The Arab Qualities I Admired Most During My Travel in the Middle East
By: John P. Mason/Contributing Writer
I am a non-Arab American anthropologist who has plied the Libyan Desert and other corners of the Arab World. I have lived with Arab Muslims in Libya and with Muslim and Christian Arabs in both Egypt and Kurdistan in Northern Iraq. Wherever I travelled in the Arab World, I have always been welcomed and made to feel comfortable by the diversified peoples of the region.
I was made to feel comfortable and happy despite wars, dictatorships, religious and ethnic conflicts, which have disrupted the people’s lives. I do not personally see Islam as the cause of the constant turmoil at play in today’s Middle East and have tried, in fact, to counter such a popular belief.
It is known that there is a mounting anti-Arab fervor, much of it manufactured. I have attempted to put a human face on people of the Arab World and change their image from caricature to people worthy of serious consideration and respect.
In my early experience of Libya’s Arabized Berbers in a desert oasis, I found their adherence to faith as if they were living in some utopian moment. They were a peaceful, harmonious people whose lives in a difficult desert setting were deeply shaped by their adherence to their faith, and more specifically, to their creator.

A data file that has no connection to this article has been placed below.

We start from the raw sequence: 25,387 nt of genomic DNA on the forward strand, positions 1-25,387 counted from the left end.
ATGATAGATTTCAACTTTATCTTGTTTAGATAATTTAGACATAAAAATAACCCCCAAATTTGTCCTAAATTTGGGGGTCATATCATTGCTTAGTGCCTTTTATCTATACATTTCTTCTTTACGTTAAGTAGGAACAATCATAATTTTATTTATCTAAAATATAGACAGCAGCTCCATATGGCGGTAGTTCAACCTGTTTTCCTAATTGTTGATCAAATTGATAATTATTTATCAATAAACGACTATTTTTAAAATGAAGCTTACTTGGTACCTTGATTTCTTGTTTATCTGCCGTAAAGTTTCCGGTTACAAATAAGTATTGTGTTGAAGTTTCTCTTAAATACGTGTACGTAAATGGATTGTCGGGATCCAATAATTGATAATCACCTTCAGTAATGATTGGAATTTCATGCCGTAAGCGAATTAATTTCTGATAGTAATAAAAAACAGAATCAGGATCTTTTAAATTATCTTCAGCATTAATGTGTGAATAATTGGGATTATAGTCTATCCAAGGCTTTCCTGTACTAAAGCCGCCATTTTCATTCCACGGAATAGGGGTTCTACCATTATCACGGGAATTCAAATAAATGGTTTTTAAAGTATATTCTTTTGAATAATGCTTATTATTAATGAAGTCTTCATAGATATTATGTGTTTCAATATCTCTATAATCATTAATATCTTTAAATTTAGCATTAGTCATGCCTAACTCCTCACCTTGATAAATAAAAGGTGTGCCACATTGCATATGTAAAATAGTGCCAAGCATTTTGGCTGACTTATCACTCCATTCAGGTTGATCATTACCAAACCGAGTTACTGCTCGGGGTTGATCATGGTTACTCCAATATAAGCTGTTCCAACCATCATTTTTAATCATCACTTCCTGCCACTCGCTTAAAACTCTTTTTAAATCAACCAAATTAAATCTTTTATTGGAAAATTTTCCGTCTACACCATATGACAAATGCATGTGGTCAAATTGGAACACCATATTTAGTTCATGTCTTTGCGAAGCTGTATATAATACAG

I have extracted from my almost half-century of contact this series of thoughts about my admiration for them. Here they are:
1. Helping those in need
On our journeys in the Arab World, my family and I were always being helped in one way or another. One poignant example occurred after we had left Libya at Colonel Gaddafi’s invitation in 1970 (another story). We were traveling across the Algerian Desert, away from the coast deep into Algeria’s interior. We hadn’t accounted for the khamaseen, a wind that blew relentlessly, bringing steady waves of heavy blinding sand northward from the Sahel in sub-Saharan Africa. This sand-laden wind was so fierce I could feel our little VW Beetle resisting, slowing, while at the same time the gas gauge plummeted towards empty.
I vividly remember that one day, when I was on the verge of running out of fuel in the middle of the Algerian Sahara, I pulled the car to the side of the road. I then flagged down a big tractor trailer truck coming in the opposite direction. Wind and sand were swirling all about this monster truck. The driver stopped abruptly, without hesitation. It was the very first vehicle traveling on the Desert road since we had stopped. The truck driver braced himself against his door, forcing it open into the sharp attack of wind. I briefly explained our situation which he understood instantly. He returned to his truck, pulled a gas can from the cab, and returned to share its contents. I offered to pay him for his gasoline, but he said, “It is not a problem,” then waved us on. I used all of my religiously-layered Arabic to profusely thank him.